Evolved differences in life history traits, including fertilization ecology and mating systems, are expected to affect the strength of sexual selection acting on gamete-recognition genes (GRGs) responsible for gamete compatibility and fertilization success. The evolution of life history traits such as internal fertilization of eggs and mating system traits such as self-fertilization is expected to weaken the effects of sexual selection (due to the resolution of sperm competition among males and sexual conflicts between males and females). To assess these expectations, I compared the responses to selection of GRGs and other genes expressed in the gonads from multiple species of sea stars with different life histories. I first developed a bioinformatic protocol to reconstruct the transcriptomes of gonads from RNA-seq libraries using the data from the crown-of-thorns sea star Acanthaster cf. solaris and used that protocol to characterize GRGs and gene expression. I then compared GRGs in two recently diverged species with contrasting mating systems. I found little evidence of positive selection in the GRGs of the outcrossing species (Cryptasterina pentagona). Instead, I found evidence of relaxed selection in the self-fertilizing and hermaphroditic species (Cryptasterina hystera). I also found evidence of selection in non-GRG-genes linked to abiotic stressors, DNA regulation, polyspermy, and egg retention. In the last chapter, I compared the selection on female GRGs and other ovary genes using a phylogenetically broad sample of sea star species with two modes of reproduction. I found evidence of rapid evolution acting on female GRGs and of a stronger response to selection on female GRGs from sea stars with expected stronger sexual selection (gonochoric, broadcast spawning, planktonic fertilization) compared to species with derived life history traits associated with weaker sexual selection (hermaphroditic, benthic fertilization, brood protection). In summary, these results support the expectation of rapid evolution and strong selection on GRGs compared to other parts of animal genomes. GRG evolution likely contributes to the speciation process as a mechanism of reproductive incompatibility. And when selection targets GRG, life history traits can affect the response to selection.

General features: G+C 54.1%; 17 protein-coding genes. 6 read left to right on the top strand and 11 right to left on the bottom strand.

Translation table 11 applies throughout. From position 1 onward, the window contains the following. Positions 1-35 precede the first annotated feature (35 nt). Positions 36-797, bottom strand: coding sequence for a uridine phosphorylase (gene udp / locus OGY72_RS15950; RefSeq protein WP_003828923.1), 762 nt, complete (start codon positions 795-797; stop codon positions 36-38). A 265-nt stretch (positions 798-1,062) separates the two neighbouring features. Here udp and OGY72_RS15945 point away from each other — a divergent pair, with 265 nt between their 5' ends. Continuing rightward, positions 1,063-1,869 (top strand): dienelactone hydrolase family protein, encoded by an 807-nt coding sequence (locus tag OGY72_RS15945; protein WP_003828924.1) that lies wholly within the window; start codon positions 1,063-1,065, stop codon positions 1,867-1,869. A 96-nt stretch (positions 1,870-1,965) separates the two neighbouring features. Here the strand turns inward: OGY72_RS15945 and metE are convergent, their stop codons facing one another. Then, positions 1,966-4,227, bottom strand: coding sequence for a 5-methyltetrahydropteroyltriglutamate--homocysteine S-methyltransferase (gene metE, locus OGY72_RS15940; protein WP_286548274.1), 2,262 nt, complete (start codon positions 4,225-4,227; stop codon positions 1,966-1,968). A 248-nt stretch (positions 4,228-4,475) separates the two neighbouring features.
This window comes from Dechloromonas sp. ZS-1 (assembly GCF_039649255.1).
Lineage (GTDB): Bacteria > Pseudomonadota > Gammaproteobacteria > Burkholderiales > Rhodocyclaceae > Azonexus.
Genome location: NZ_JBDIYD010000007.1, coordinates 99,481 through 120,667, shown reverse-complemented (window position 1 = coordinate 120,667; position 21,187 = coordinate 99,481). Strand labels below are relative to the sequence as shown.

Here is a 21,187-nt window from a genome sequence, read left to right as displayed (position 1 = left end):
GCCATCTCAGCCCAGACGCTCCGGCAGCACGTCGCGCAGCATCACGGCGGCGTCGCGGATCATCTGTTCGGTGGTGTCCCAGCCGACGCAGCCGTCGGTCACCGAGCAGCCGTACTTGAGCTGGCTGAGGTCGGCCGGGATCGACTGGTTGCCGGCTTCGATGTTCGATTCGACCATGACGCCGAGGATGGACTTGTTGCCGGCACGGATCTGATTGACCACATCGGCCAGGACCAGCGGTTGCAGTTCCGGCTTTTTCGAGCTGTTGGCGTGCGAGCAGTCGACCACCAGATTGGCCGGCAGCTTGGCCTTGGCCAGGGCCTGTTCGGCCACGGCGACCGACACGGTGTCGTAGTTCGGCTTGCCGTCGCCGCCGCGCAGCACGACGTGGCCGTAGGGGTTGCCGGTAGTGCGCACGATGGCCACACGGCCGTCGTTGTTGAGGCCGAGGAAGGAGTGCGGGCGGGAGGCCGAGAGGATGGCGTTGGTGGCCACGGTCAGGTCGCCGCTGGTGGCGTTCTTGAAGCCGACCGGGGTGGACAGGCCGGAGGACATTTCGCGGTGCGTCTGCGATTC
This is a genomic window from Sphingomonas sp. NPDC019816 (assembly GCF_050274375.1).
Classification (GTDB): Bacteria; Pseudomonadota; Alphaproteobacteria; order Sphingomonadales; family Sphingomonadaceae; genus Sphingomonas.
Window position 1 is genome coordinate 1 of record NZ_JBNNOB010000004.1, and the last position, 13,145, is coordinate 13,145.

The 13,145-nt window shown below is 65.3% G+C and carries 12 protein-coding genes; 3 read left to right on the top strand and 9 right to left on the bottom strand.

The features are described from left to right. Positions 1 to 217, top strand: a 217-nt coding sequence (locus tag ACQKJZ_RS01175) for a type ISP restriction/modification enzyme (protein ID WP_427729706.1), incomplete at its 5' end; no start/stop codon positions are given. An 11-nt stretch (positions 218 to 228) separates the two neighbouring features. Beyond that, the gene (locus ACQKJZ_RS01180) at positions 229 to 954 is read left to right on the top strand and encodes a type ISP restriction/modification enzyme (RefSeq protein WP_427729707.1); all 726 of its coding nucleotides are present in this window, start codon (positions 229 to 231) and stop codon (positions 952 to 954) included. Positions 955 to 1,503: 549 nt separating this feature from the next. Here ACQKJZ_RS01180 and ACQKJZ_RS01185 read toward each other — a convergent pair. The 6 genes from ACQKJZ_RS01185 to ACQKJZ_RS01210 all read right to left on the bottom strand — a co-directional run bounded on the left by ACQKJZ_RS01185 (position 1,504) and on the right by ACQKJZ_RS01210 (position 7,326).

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Thesis advisor: Hart, Michael
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